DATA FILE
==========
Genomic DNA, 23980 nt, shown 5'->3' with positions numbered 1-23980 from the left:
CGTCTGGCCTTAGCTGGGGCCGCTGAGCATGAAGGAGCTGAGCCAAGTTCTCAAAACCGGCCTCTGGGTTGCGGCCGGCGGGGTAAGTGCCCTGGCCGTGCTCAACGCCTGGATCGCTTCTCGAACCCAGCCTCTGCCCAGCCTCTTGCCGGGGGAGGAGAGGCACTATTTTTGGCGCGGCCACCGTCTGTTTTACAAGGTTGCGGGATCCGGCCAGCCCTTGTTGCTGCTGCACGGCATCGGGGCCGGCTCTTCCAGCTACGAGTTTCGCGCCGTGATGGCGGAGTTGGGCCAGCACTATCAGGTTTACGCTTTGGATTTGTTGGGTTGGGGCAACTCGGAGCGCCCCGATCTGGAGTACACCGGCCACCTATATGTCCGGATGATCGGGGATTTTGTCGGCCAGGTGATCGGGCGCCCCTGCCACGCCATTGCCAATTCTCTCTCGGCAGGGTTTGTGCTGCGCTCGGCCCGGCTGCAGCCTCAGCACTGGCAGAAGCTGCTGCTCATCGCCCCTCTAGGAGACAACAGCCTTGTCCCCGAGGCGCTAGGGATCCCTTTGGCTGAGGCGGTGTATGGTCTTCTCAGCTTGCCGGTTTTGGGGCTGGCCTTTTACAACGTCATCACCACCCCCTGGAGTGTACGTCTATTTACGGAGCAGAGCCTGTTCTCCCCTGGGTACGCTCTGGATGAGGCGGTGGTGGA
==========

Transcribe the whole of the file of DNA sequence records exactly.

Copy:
Genomic DNA, 23980 nt, shown 5'->3' with positions numbered 1-23980 from the left:
CGTCTGGCCTTAGCTGGGGCCGCTGAGCATGAAGGAGCTGAGCCAAGTTCTCAAAACCGGCCTCTGGGTTGCGGCCGGCGGGGTAAGTGCCCTGGCCGTGCTCAACGCCTGGATCGCTTCTCGAACCCAGCCTCTGCCCAGCCTCTTGCCGGGGGAGGAGAGGCACTATTTTTGGCGCGGCCACCGTCTGTTTTACAAGGTTGCGGGATCCGGCCAGCCCTTGTTGCTGCTGCACGGCATCGGGGCCGGCTCTTCCAGCTACGAGTTTCGCGCCGTGATGGCGGAGTTGGGCCAGCACTATCAGGTTTACGCTTTGGATTTGTTGGGTTGGGGCAACTCGGAGCGCCCCGATCTGGAGTACACCGGCCACCTATATGTCCGGATGATCGGGGATTTTGTCGGCCAGGTGATCGGGCGCCCCTGCCACGCCATTGCCAATTCTCTCTCGGCAGGGTTTGTGCTGCGCTCGGCCCGGCTGCAGCCTCAGCACTGGCAGAAGCTGCTGCTCATCGCCCCTCTAGGAGACAACAGCCTTGTCCCCGAGGCGCTAGGGATCCCTTTGGCTGAGGCGGTGTATGGTCTTCTCAGCTTGCCGGTTTTGGGGCTGGCCTTTTACAACGTCATCACCACCCCCTGGAGTGTACGTCTATTTACGGAGCAGAGCCTGTTCTCCCCTGGGTACGCTCTGGATGAGGCGGTGGTGGA